But his lawyers argued that Westcott was ‘unable to understand the nature and probable consequences of his actions.’

Days later, Westcott ‘started to feel mentally clear again’ and realized the weight of his signature on the sale agreement, the complaint said.

On July 22, Westcott sent an email to Berkshire Hathaway, the dual agent for the seller and buyer, saying that he did not want to sell his home. 

In it, he described how he had been under the influence of pain medication and said he was ‘in the final years of his life and cannot sell his home.’

Speaking to the New York Post, Westcott’s son Chart told the outlet: ‘Where the judge’s ruling may follow the letter of the law, it shows that the law has no spirit. 

‘Katy Perry will now have to testify, in person, to receive her ‘damages’. We look forward to her testimony, and to her being confronted with possible sanctions for perjury. 

‘Perry has put herself in a box by claiming that she lost years of rental income and is owed damages, which is counter to her sworn statements about wanting to live in the house. 

‘We hope Ms. Perry enjoys her pyrrhic victory, as she explains to her fans about twice taking homes from the elderly. Lastly, we wish the judge had spelled our father’s name correctly.’

Katy Perry and Orlando Bloom attend Variety’s Power Of Women: Los Angeles Event on September 30, 2021 in Beverly Hills, California

Perry had gushed about the property becoming a family ‘retreat’ and the ‘best place’ for her and Orlando Bloom raise their daughter, Daisy Dove 

Perry and Bloom had penned a personal letter to Westcott following the sale of the property in 2020.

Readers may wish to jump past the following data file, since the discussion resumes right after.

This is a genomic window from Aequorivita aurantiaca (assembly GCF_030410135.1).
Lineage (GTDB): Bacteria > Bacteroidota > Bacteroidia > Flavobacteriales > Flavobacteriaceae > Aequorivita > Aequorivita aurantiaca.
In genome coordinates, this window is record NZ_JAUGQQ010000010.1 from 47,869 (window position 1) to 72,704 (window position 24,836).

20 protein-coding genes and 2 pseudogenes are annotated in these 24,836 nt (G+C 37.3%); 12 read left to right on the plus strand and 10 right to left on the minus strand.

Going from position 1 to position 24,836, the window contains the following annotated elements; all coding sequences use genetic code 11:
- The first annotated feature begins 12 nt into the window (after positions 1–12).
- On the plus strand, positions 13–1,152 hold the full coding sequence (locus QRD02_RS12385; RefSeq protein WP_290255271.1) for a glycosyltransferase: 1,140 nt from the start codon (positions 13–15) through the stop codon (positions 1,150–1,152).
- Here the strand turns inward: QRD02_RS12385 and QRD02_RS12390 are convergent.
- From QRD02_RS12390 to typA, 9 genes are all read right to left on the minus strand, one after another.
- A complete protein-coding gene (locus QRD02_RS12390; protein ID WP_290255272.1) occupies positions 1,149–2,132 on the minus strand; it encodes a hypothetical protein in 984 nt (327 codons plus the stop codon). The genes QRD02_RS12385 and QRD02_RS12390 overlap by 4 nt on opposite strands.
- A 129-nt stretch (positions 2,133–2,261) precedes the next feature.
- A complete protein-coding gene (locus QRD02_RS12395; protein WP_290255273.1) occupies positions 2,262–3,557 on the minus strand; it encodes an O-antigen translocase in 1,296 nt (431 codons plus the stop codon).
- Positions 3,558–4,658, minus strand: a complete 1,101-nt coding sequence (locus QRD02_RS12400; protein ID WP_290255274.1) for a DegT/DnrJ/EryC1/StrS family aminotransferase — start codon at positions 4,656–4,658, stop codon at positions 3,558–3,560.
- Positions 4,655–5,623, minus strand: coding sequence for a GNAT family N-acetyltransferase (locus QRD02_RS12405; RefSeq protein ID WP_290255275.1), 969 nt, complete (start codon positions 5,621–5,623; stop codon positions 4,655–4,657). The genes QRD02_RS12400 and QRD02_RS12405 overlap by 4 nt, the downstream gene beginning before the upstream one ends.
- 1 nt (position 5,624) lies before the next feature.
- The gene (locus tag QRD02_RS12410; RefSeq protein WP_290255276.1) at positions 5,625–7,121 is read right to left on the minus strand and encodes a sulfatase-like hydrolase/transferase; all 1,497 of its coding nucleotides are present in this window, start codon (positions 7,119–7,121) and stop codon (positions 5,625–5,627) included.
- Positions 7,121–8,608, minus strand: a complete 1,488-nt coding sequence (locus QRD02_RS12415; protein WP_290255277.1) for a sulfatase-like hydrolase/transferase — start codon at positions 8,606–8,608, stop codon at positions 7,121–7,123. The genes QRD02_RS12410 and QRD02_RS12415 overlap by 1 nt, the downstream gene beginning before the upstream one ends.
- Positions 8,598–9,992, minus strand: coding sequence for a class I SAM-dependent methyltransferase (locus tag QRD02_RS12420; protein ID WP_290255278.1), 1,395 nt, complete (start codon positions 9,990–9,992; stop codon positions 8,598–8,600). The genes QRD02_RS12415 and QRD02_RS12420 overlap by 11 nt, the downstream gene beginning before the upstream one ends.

In it, they said: ‘As you know we are expecting a baby next month and know that this will be the best place to bring her home and raise her.’

The heartfelt note, from ‘Katy and Orlando’, went on: ‘This home will be a respite, one where we will be able to grow together as a family. 

‘We have gone through some challenges in the past week, our beloved dog Mighty passed away. With such devastating news, being the lucky people to purchase your home is a shining light to help us get through such a difficult time.

‘We hope you can appreciate that you are turning your home over to a very loving couple, who are expecting their first baby and have nothing but joy at the thought of making their life and future memories there.’ 

Perry and Bloom had penned a personal letter to Westcott, seen here, following the sale of the property in 2020 

Westcott’s family previously hit out at the couple for ‘attacking the weak’ over their lawsuit. 

His son said:  ‘[Westcott] is in a vulnerable state and they attacked him, they tricked him.’ 

This isn’t the first time Katy Perry has had legal problems when it came to purchasing a home. 

In 2015, she was in a battle with elderly Roman Catholic nuns over the sale of a convent. 

Perry purchased the building in 2015, paying $14.5million in cash to Los Angeles Archbishop Jose Gomez. 

Sister Rita Callanan and Sister Catherine Rose Holzman, who had lived in the convent since the 70s, claimed Gomez had no right to offload the property, and said they had already sold it weeks prior for $15.5million. 

But the Archdiocese of Los Angeles sued to block their deal, arguing that it was the nuns who had exceeded their authority. 

Sister Rita Callanan (right) and Sister Catherine Rose Holzman (left) lived on the eight-acre property that includes a 30,000-square-foot Spanish-Gothic home until 2011

A judge ruled against the nuns in 2016 and awarded Perry and the Archdiocese damages totaling more than $15million. 

During the 2018 legal battle, Sister Holzman, 89, collapsed and died during a court appearance. 

Sister Callanan, the only surviving nun who lived at the Order of the Most Holy and Immaculate Heart of the Blessed Virgin Mary, said at the time that Katy Perry ‘has blood on her hands.’